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Post Hospital Stay Warning Signs

Caregiver pushing senior in wheelchair past hospital staff
Before your loved one even leaves the hospital or other medical facility you should work with the discharge coordinator, social worker or doctor to prepare a discharge checklist.

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Both you and your senior loved one will likely be happy and relieved once he or she is discharged from the hospital. However, the first 48 hours back home are absolutely critical for both of you. Making sure he gets proper nutrition and hydration, takes medications as prescribed and monitors activity levels are all important to recovery and key components of your caregiving responsibilities.

One of the most vital activities that all caregivers must provide, especially during this critical first 48 hours home, is monitoring for and acting on warning signs of potential health issues.

Before your loved one even leaves the hospital or other medical facility you should work with the discharge coordinator, social worker or doctor to prepare a discharge checklist. Once your senior is back home, it is important to keep a record of his or her recovery process. The record could include what and how much is eaten, medications taken, activities and the level of assistance provided each day.

Nutrition management is especially important. Sometimes during recuperation periods, people won't feel hungry or their medications might make food taste funny so they don't eat as well as they should. Therefore, it is important to watch for signs of dehydration or poor nutrition such as depression, weight fluctuation, lethargy, poor skin tone and cognitive problems such as confusion or disorientation. Medication management is another vital care factor that includes tracking medications, getting refills, making sure proper dosing happens and watching for signs of interaction or reaction.

Health related warning signs don't necessarily come with loud bells and bright lights. In fact, many are much more subtle and could be over looked or passed off because they seem inconsequential or “matter of course.” Missing or ignoring those signs could be a huge mistake and lead to further complications and readmission for your senior loved one.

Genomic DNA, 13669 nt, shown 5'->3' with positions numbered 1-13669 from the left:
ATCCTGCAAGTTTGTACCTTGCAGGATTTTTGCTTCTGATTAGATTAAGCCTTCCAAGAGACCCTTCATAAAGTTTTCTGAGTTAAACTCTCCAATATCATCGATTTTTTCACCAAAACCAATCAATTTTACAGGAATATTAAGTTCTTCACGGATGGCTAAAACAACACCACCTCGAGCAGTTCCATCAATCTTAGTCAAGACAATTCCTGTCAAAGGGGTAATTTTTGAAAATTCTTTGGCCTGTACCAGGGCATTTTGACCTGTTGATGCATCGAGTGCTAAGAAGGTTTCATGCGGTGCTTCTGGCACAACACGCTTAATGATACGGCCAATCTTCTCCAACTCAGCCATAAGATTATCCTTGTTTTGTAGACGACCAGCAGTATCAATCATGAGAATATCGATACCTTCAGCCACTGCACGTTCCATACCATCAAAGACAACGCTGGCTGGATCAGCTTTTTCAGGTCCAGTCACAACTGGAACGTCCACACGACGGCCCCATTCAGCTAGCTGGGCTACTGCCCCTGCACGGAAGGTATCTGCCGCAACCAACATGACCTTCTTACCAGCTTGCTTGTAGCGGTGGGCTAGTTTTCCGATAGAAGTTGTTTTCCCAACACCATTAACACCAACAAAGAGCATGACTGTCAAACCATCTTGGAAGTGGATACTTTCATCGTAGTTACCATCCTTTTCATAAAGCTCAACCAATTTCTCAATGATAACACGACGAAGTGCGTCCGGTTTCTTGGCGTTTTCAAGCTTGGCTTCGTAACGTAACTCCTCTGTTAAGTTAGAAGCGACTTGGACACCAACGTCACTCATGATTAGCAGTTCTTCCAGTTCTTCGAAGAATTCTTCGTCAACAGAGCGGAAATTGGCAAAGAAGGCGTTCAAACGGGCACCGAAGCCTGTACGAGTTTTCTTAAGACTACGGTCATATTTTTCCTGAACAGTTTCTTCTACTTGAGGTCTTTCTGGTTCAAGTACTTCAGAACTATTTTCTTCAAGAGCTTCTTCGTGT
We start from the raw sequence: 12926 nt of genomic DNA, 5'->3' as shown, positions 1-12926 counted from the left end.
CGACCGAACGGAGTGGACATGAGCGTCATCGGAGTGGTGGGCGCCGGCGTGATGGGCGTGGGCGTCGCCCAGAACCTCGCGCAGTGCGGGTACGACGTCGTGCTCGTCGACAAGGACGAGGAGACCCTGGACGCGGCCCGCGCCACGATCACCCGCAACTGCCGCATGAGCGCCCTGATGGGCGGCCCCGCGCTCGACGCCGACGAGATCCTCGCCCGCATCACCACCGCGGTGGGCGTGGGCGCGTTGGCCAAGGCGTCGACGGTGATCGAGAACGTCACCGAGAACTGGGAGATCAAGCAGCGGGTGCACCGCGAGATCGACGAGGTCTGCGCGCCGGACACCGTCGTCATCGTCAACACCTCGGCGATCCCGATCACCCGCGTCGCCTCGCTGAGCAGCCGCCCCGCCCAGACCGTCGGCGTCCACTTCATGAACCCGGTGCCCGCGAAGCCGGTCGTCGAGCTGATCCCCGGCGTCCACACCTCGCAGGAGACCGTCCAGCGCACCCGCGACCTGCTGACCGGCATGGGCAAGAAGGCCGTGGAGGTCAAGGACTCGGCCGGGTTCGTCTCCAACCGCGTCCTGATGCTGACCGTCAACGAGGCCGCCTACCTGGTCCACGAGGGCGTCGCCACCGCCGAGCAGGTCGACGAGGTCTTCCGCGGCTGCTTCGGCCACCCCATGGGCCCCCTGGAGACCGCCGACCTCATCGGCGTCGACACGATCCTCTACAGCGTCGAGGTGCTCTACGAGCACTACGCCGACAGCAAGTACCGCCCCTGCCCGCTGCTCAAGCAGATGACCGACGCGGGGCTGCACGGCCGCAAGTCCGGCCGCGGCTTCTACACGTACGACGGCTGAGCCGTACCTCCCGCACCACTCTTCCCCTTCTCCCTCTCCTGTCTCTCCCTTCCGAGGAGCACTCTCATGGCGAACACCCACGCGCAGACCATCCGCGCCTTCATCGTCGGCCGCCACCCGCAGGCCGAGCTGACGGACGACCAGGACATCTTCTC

According to the Visiting Nurse Service of New York, be sure to call the doctor if any of these general problems appear:

  • No bowel movement in three days
  • New skin problems
  • Change in balance, coordination or strength
  • Change in mental status or behavior
  • Ineffective pain management
  • Nausea, vomiting or diarrhea
  • Running out of medication
  • Dizziness or fever

The VNSNY also advises that you should also call 911 if your senior experiences:

  • A fall with bleeding or a broken bone
  • Severe or prolonged bleeding
  • Severe or prolonged pain
  • You are unable to wake the senior
  • New onset of slurred speech
  • Sudden weakness
  • Chest pain that medication does not help
  • Increased difficulty breathing

When calling either the doctor or 911 be sure to have your loved one's recovery record, list of medications, and list of doctors and other healthcare providers in hand. Use this handy Caring for Your Parents: Senior Emergency Kit℠ to record this information in advance.

For certain, caution and diligence are the watch words during a senior's first 48 hours after being discharged from the hospital.  If you think you might need some outside help, Home Instead CAREGivers℠ can provide assistance with many of these tasks such as medication management, record keeping and nutrition management.

Last revised: June 21, 2012

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Thoughts and stories from others
  1. May 19, 2017 at 2:42 am | Posted by [email protected]

    Nice article. It's our duty to take care of our parents thanks for the tips. Aunt in my neighborhood is wheelchair bound. Recently my friend brought the customize wheelchair from this Website for her mother to make her life more comfortable, Even it can be folded or disassembled for ease of transport. One can check out such sites for some mobility devices to help people make their life easier. Hope it is useful


  2. August 21, 2012 at 8:48 am | Posted by Sandra

    Thank you. I wish I would have read this article before leaving the hospital. Great tips.


  3. July 17, 2012 at 8:50 pm | Posted by Jean

    This is very valuable information. Thank you for making it available.


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